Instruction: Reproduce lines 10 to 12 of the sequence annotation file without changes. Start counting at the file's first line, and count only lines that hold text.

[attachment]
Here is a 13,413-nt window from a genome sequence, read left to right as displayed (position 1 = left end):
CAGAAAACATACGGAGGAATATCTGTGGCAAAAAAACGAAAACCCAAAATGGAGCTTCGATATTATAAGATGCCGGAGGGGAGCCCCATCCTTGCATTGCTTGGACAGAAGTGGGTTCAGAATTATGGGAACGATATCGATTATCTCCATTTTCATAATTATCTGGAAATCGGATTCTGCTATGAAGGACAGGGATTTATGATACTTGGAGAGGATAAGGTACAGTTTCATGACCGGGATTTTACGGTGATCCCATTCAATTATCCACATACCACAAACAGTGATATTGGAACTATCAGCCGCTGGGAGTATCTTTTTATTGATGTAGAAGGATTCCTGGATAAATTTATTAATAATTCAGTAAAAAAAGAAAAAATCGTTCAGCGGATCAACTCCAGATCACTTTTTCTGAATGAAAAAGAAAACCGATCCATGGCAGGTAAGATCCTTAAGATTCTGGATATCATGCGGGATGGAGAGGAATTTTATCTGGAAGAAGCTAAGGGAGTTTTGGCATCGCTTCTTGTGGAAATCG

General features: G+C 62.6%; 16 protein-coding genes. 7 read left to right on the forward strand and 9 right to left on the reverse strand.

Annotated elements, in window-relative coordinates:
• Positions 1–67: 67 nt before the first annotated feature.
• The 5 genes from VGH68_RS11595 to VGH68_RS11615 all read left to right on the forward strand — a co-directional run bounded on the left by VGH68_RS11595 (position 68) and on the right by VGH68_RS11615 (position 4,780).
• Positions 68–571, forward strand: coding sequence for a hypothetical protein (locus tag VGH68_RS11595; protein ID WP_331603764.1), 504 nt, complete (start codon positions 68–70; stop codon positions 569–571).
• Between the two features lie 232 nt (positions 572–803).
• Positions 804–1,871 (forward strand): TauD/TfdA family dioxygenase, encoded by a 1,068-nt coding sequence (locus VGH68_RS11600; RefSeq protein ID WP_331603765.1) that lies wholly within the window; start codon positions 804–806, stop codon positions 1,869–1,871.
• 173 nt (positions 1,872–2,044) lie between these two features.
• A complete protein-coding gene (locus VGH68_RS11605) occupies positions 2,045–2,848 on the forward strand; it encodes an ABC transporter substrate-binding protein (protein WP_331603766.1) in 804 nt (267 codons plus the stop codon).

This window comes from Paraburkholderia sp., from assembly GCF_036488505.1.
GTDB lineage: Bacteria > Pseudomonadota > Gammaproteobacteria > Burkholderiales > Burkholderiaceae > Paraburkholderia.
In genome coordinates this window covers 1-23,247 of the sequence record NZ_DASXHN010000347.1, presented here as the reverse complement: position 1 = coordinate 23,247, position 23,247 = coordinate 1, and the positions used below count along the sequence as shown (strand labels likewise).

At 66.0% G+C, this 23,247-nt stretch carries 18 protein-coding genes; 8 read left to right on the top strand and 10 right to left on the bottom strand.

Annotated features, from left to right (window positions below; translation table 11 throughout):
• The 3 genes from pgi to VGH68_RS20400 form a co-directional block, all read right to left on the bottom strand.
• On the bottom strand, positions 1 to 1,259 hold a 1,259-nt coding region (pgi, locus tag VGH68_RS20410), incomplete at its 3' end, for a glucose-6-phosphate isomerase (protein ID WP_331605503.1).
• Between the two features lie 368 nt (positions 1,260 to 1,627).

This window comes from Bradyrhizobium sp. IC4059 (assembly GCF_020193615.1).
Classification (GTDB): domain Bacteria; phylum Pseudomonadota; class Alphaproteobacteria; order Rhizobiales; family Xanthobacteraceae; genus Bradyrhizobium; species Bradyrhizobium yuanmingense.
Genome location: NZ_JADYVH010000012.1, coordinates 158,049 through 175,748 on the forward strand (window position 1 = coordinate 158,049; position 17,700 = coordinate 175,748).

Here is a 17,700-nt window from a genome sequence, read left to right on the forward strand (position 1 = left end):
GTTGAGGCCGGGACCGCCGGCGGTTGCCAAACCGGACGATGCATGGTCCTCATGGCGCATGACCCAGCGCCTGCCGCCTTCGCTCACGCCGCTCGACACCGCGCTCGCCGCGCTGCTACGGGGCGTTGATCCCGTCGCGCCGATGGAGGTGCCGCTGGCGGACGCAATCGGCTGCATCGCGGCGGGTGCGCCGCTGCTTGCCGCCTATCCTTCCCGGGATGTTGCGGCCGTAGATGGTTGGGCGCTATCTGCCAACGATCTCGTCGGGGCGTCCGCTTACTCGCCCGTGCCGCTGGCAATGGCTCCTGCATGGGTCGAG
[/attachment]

• 173 nt (positions 1,872–2,044) lie between these two features.
• A complete protein-coding gene (locus VGH68_RS11605) occupies positions 2,045–2,848 on the forward strand; it encodes an ABC transporter substrate-binding protein (protein WP_331603766.1) in 804 nt (267 codons plus the stop codon).

This window comes from Paraburkholderia sp., from assembly GCF_036488505.1.